The Chickamauga Crayfish is known only from the South Chickamauga Creek system in Catoosa, Walker, and Whitfield counties of Georgia and Hamilton County, Tennessee (Hobbs 1989). All of these locations lie in the Ridge and Valley physiographic province. It has been collected in about 15 locations in the Georgia portion of its range.
Small range size makes this species vulnerable to extirpation from the state. Much of the area surrounding the range of Chickamauga Crayfish has high growth potential along the I-75 corridor and in the vicinity of Chattanooga, Tennessee. Carl Williams (pers. comm., TWRA) has suggested that this species is sensitive to increased water temperatures. Thus, an increase of impervious surfaces associated with residential and commercial growth could be problematic as it can lead to more frequent and severe stormwater flows that carry toxins and increase water temperatures; these threats are harmful to all aquatic life. Heavy sedimentation resulting from poor development and land management practices may cover substrates and other daytime hiding places on which crayfishes rely to avoid predation. However, the species can live in a variety of stream sizes from small spring runs to South Chickamauga Creek proper which is a positive trait for its continued existence. As with other stream dwellers, the negative effects that could occur with the introduction of invasive species is worrisome.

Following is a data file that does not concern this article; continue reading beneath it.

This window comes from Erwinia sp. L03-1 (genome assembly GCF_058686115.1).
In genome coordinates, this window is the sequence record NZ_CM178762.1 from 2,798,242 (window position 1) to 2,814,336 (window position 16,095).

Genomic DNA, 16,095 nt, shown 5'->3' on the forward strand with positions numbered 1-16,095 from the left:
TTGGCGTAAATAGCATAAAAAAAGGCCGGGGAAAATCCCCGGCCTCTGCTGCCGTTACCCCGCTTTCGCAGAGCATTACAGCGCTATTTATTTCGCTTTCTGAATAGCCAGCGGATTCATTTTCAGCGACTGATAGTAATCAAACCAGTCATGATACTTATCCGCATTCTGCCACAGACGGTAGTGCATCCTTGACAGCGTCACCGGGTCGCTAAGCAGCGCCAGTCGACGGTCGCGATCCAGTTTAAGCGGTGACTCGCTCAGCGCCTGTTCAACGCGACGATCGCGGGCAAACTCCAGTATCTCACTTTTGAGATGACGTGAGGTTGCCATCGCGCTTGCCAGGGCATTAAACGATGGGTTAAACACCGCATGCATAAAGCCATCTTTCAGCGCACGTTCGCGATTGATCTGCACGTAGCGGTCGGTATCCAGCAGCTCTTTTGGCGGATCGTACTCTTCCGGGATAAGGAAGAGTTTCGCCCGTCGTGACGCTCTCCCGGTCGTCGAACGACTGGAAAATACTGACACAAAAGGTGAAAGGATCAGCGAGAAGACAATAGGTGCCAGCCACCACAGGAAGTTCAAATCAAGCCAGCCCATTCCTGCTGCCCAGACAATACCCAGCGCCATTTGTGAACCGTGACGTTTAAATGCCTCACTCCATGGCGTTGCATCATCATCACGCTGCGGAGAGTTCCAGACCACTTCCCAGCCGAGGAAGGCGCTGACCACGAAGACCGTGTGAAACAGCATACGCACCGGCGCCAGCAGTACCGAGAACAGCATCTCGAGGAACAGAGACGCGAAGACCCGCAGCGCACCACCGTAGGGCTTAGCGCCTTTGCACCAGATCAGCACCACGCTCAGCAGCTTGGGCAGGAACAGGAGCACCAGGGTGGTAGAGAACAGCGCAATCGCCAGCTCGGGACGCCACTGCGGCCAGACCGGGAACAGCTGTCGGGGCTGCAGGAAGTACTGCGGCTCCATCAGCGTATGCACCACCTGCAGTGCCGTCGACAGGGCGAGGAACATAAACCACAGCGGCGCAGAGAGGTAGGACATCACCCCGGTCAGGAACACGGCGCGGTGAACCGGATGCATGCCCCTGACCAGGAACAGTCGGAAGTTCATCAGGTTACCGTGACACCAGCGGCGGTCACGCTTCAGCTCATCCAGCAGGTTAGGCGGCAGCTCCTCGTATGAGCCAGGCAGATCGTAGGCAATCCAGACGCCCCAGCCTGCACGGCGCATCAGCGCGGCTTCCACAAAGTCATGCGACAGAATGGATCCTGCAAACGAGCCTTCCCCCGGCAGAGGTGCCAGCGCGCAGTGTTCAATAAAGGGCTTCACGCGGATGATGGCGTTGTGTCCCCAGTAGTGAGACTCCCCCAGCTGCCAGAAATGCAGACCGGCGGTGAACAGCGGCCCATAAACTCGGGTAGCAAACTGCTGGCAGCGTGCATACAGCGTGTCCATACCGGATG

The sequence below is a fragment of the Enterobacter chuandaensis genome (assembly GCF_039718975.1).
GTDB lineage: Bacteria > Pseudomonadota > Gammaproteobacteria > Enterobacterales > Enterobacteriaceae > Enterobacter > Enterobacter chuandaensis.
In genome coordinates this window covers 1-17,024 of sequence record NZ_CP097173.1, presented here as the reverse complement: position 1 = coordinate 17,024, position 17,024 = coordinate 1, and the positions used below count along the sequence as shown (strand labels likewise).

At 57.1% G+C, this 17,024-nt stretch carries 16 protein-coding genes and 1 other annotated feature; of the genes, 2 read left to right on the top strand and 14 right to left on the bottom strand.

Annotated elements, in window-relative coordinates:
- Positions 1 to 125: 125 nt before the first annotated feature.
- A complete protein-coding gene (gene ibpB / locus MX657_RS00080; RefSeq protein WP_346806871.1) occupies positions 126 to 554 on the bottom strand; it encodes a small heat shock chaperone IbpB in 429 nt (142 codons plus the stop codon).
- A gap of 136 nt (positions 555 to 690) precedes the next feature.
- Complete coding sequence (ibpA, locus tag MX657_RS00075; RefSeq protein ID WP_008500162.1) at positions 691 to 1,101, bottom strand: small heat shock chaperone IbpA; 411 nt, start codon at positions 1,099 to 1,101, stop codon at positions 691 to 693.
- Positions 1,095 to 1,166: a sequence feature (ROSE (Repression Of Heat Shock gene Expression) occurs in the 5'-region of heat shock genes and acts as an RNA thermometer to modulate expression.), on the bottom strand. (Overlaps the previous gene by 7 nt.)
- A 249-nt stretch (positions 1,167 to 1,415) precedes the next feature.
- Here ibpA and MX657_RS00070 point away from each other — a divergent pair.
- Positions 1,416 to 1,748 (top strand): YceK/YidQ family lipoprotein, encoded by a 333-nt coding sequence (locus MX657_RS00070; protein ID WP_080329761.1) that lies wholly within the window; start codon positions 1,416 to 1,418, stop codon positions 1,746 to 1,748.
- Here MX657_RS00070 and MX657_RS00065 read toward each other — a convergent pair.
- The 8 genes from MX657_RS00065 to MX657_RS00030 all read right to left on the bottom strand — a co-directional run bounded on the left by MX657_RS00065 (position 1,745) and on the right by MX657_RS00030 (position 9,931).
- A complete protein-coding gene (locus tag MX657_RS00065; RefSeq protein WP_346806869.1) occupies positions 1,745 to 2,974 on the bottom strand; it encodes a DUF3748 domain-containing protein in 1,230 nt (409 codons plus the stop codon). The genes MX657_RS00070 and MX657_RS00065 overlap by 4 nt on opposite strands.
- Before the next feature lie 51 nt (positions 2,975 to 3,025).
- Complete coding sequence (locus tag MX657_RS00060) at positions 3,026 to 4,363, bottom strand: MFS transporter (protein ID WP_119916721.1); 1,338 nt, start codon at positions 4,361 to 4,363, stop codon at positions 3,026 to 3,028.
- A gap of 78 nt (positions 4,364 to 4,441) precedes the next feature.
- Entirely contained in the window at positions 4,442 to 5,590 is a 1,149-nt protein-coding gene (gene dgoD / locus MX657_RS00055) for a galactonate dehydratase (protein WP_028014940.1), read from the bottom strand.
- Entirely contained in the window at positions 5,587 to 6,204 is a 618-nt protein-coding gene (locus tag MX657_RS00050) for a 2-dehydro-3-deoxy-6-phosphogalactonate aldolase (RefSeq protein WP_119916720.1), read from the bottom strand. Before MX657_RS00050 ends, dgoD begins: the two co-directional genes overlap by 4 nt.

Tennessee populations are thought to be declining. Limited collecting in Georgia indicates that at least some populations are doing well.
Conserving populations of the Chickamauga Crayfish will require general watershed level protection measures, including the protection of riparian zones, control of sediment and nutrient runoff from farms and construction sites, and limiting the amount of impervious cover (e.g., pavement) within occupied watersheds. Non-native crayfishes should never be used for bait. Instead, anglers should use crayfishes collected from the river system they will be fishing in and should never release unused bait crayfish back into Georgia waters.
Hagen, H.A. 1870. Monograph of the North American Astacidae. Illustrated Catalogue of the Museum of Comparative Zoology at Harvard College 3:1–119.
Hobbs, H.H., Jr. 1981. The crayfishes of Georgia. Smithsonian Contributions to Zoology 318:1–549.
Hobbs, H.H., Jr. 1989. An illustrated checklist of the American crayfishes (Decapoda: Astacidae, Cambaridae, and Parastacidae). Smithsonian Contributions to Zoology 480:1–236.
Skelton, C.E. 2016. Status Assessment for 14 Crayfish Petitioned for Listing. Final Report. United States Fish and Wildlife Service, Athens, GA. 71 pp.
Taylor, C.A., G.A. Schuster, J.E. Cooper, R.J. DiStefano, A.G. Eversole, P. Hamr, H.H. Hobbs III, H.W. Robison, C.E. Skelton, and R.F. Thoma. 2007. A reassessment of the conservation status of crayfishes of the United States and Canada after 10+ years of increased awareness. Fisheries 32:372–389.
Christopher E. Skelton
C. Skelton, June 2008: original account
C. Skelton, January 2019: general update of account.